Now here is the problem. This is only one of several missile bases in Taiwan—an important one, to be sure, but there are others, and some of those locations may still be secret. (At the Middlebury Institute of International studies at Monterey, we try to track these bases pretty closely. We’re confident we know where several are located, for example, but not all of them.) But Strava’s database has one more piece of information, one that is not accessible through the heat map but would be to the company, any client which might purchase the data and any hacker that might steal it. Strava knows which user made each track. That’s charming when it’s a celebrity uploading a run. But what about a soldier? Soldiers, remember, rotate from one assignment to the next. Which means Strava can continue to track each user as he or she rotates to the next assignment, burning one secret missile base after another with all those calories. Yes, if our user casually jogging by Taiwanese missiles day-after-day suddenly appears deployed to a new location, well that’s very interesting if you are targeting missiles for China’s Rocket Force.
A fair amount of personal data appears to be shared willingly by users, more than enough to make me uncomfortable. A bigger concern, of course, is whether hackers might be able to breach security and get at the data marked private. If I were a Strava employee, I’d be very careful about what sort of email links I clicked on.
Even if these users are careful to never make such a mistake again, continuing to use this app will allow anyone with access to the data to make good guesses about where the user lives and works, based on exercise locations. After all, don’t you usually think about picking a gym that’s close to home or to work? When you are done with a run, don’t you want to be close to a shower? Once this user demonstrates that he or she has access to sensitive locations by literally jogging through one, then every other ride, run, swim, or ski becomes useful information. One can infer the locations of bases based on where groups of “interesting” joggers live or where they turned off their phones. It’s even nice to see when they are on vacation, skiing in the mountains, or too busy doing something else to exercise (like training.) Really, the possibilities are endless if you are clever about this sort of thing.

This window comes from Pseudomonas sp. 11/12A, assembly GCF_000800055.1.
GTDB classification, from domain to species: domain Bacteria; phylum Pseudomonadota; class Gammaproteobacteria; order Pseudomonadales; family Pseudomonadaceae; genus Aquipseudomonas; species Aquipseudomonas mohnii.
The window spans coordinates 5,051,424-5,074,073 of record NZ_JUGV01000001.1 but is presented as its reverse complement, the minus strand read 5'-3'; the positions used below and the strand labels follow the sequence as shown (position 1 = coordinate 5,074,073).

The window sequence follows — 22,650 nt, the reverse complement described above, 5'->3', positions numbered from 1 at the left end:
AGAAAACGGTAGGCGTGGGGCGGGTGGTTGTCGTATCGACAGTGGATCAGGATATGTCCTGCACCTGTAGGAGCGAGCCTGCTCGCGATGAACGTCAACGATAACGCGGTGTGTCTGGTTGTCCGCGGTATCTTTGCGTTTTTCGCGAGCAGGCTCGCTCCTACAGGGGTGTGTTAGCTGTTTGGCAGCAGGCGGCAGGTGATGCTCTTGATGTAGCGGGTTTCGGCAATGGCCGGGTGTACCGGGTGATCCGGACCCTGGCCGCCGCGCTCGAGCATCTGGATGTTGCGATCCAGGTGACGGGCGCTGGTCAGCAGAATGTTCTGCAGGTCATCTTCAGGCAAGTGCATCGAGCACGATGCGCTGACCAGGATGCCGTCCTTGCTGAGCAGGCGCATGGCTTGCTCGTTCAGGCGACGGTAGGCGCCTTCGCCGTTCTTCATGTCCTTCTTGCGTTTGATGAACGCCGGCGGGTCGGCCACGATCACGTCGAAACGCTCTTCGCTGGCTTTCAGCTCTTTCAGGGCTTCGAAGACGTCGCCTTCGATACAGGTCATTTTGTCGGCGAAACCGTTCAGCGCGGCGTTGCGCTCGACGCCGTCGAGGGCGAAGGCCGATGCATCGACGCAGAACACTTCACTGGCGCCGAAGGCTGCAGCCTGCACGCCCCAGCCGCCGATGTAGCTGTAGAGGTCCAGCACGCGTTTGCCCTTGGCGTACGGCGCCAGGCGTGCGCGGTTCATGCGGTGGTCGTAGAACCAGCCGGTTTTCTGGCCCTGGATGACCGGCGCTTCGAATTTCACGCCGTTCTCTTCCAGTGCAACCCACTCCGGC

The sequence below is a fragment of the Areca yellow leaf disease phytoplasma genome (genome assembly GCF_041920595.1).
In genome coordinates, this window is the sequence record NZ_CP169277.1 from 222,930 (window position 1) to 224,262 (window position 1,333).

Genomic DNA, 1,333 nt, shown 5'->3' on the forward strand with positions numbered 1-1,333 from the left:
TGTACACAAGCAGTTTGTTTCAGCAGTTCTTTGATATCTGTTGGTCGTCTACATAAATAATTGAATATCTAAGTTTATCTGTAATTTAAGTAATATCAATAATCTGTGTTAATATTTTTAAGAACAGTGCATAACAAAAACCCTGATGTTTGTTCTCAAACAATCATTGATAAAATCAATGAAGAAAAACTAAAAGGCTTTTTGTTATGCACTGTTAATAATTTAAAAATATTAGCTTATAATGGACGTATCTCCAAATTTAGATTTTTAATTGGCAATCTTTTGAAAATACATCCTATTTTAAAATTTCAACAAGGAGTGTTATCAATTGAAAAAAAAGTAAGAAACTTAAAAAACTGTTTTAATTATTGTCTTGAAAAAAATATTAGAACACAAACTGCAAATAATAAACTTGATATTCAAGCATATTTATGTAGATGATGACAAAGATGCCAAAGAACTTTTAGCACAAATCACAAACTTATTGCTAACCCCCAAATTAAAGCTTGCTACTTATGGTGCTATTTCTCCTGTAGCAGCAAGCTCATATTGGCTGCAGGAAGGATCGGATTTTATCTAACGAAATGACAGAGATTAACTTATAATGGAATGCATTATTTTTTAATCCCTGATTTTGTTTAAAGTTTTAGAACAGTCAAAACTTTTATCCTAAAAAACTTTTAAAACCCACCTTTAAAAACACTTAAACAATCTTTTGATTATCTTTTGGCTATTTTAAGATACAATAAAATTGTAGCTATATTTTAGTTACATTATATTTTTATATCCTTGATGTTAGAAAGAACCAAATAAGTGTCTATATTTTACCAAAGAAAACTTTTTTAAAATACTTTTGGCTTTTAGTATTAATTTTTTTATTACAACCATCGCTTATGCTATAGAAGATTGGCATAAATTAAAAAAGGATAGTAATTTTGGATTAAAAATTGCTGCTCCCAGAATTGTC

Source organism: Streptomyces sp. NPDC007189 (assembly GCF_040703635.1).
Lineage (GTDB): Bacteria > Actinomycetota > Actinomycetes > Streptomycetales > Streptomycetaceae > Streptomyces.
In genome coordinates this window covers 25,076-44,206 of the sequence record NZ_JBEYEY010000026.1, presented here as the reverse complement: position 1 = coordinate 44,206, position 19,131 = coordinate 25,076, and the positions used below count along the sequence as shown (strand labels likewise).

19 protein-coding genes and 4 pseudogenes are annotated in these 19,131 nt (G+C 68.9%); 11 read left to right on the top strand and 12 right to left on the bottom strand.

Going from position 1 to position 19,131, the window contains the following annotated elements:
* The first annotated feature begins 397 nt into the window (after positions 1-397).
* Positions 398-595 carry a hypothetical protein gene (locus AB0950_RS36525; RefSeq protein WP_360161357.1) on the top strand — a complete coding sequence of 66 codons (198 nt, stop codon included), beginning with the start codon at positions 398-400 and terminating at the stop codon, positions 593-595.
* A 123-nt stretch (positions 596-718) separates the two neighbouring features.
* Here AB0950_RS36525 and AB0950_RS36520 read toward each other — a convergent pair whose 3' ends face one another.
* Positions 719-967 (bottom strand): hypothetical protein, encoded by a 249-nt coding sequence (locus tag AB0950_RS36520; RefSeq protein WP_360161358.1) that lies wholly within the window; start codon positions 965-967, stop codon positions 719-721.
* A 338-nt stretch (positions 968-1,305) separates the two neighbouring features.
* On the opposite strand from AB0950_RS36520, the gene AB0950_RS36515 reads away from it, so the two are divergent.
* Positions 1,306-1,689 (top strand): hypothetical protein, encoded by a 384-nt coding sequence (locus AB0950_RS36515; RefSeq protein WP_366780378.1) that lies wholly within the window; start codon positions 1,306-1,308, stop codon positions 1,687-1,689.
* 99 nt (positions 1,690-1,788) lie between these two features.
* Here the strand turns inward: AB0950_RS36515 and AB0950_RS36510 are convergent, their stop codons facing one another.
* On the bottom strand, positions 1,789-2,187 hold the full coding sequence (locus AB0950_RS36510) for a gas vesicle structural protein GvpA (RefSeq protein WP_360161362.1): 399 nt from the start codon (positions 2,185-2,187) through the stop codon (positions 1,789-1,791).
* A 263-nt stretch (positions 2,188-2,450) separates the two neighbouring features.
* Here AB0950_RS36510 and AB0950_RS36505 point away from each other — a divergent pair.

None of this is to blame Strava, of course. It provides a service that lots of people obviously find useful. I myself could use to lose a few pounds. And, of course, it isn’t like Taiwan’s efforts at secrecy were super impressive to begin with. No one is really at fault here, other than individual users who may have violated security procedures. What the heat map does illustrate, though, is that we’re living in a very different age than the one where we developed a lot of our ideas about deterrence and strategic stability.
The notion that missiles on trucks would be nearly impossible to track made a lot of sense back when people didn’t carry around telephones with digital maps and before they wore watches that connected to the internet. It’s not as simple as just asserting that secrecy is doomed, but keeping secrets is a lot more complicated than before. And that means, in a crisis, it’s also a lot more complicated to know whether missiles that have been hidden away might survive, or whether you need to use them before you lose them.
So think about it before you upload your run through a sensitive military site. You might well be providing an adversary with information that could be used to kill you. Or not. But either way, go ahead and take that run. You’ll want to leave a good lookin’ corpse if at all possible.